With the missile in the vertical position, the LOX tank was filled with 25,000 pounds of LOX. Because of its extremely low boiling point temperature of minus 297 degrees F, the LOX evaporated rapidly. Due to the high evaporation rate, LOX tank replenishment was required just before the missile was fired. LOX was drawn from its tank by a turbo-pump and delivered to a small reservoir known as a "LOX dome" above the engine injector plate. The normal flow rate was 200 pounds per second. The LOX tank was pressurized to 30 psi to ensure smooth flow through the turbo-pump. During engine starting sequence, this pressure was provided by a ground source of compressed air. When the engine began to operate, the 30-psi pressure level was continuously maintained by gaseous oxygen. For this purpose, a small amount of LOX was bled from the main LOX line and passed through coils in the exhaust duct of the steam system, where heat converted it to gaseous oxygen.
Steam Generating System
Hydrogen Peroxide (H2O2) produced steam to power the turbo-pumps that delivered propellants to the engine. A 72-gallon hydrogen peroxide tank located just forward of the engine was filled when the missile was vertical and was pressurized by the pneumatic system. When a feed valve was opened, hydrogen peroxide flowed to a steam generator containing potassium permanganate pellets. Upon hitting the bed of pellets, the hydrogen peroxide, undergoing a process known as a catalytic conversion, was instantaneously converted into super-heated steam. The steam rotated the turbo-pumps and exited through an exhaust duct containing heat exchanger coils. Some of the heat was recovered here to maintain the pressure level in the pneumatic system and the LOX tank.
The escaping steam contributed slightly to missile thrust. Thrust was maintained at a constant value by a servomechanism known as the thrust controller. The thrust controller measured pressure in the combustion chamber, compared it with a desired target value, and acted, according to the difference, to either increase or decrease the flow of hydrogen peroxide to the steam generator. In this manner, steam production was adjusted to alter the speed of the propellant pumps, and thereby control the rate of propellant flow to the rocket engine.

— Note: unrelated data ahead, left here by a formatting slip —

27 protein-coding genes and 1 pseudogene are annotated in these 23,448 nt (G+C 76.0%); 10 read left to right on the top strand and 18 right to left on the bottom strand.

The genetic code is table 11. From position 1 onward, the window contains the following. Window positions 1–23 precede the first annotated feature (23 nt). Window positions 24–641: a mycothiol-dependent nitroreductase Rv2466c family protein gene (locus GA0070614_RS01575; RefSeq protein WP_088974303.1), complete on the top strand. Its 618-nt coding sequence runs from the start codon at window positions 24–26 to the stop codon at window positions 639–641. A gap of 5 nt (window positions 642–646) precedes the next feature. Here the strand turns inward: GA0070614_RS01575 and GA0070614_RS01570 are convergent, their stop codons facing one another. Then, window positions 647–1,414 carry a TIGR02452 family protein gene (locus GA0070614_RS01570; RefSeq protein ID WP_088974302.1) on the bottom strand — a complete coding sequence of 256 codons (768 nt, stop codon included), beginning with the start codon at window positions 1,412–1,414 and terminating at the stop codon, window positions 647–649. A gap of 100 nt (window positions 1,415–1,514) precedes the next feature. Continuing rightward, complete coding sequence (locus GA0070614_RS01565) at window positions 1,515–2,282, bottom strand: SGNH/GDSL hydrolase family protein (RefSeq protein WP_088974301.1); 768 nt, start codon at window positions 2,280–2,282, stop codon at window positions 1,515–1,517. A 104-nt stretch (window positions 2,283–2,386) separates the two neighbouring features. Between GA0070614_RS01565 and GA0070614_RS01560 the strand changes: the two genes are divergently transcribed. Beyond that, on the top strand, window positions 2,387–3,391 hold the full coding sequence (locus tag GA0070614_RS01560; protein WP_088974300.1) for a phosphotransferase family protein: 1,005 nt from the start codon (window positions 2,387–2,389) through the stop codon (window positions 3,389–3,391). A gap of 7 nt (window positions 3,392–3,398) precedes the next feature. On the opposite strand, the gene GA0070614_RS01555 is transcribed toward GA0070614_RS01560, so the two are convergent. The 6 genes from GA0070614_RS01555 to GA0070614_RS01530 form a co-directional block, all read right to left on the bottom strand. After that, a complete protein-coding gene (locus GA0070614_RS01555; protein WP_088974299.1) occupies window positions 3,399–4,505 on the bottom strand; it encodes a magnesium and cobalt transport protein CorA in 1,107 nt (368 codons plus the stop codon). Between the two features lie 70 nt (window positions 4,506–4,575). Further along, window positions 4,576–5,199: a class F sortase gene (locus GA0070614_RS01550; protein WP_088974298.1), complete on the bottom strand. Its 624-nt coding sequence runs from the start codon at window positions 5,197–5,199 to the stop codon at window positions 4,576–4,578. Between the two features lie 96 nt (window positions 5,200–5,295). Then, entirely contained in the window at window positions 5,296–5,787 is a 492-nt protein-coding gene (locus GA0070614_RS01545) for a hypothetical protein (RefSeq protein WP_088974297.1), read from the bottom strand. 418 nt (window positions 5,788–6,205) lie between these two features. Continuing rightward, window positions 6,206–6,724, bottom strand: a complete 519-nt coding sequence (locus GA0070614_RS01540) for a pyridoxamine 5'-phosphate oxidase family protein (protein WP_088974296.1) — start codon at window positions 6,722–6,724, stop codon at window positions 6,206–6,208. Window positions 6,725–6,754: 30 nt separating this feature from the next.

Once started, combustion
was self-sustaining. However, because alcohol and liquid oxygen do not
ignite spontaneously when mixed, a method of initiating combustion had
to be employed in the rocket engine. This ignition system consisted of
Rocket Engine Operation
The following events occurred automatically upon actuation of the firing circuit from the remote-firing panel. Some of these events occurred simultaneously.
At the correct time predetermined by the range to the target, thrust was terminated by stopping the power to the turbine, and therefore stopping the flow of propellants to the engine. After motor cutoff, the propulsion system served no further function.
The Redstone Guidance System
Attitude Control: Attitude is the angular position of a vehicle with respect to its center of gravity (cg). The terms used to define attitude are roll, pitch, and yaw. Roll is the angular rotational motion and orientation of the missile about an axis drawn longitudinally through the center of the missile from its nose to its tail. Roll can be clockwise or counter-clockwise as viewed along the roll axis. With the missile in a horizontal position, yaw is the motion and orientation of the missile about an axis perpendicular to the horizon and through the cg of the missile. Yaw may be clockwise (to the right) or counter-clockwise (to the left) of the desired orientation, as viewed from above the missile. Pitch is the motion and orientation as seen from the side about the pitch axis through the missile cg, and may be up or down.
Path Control: Guidance or path control is the determination and control of the missile's position with respect to its references. Range guidance is in the direction of the target, and in Redstone, was measured along a line perpendicular to the tangent of the trajectory at impact. The other reference direction is lateral: the displacement right or left of the azimuth between the launcher and target.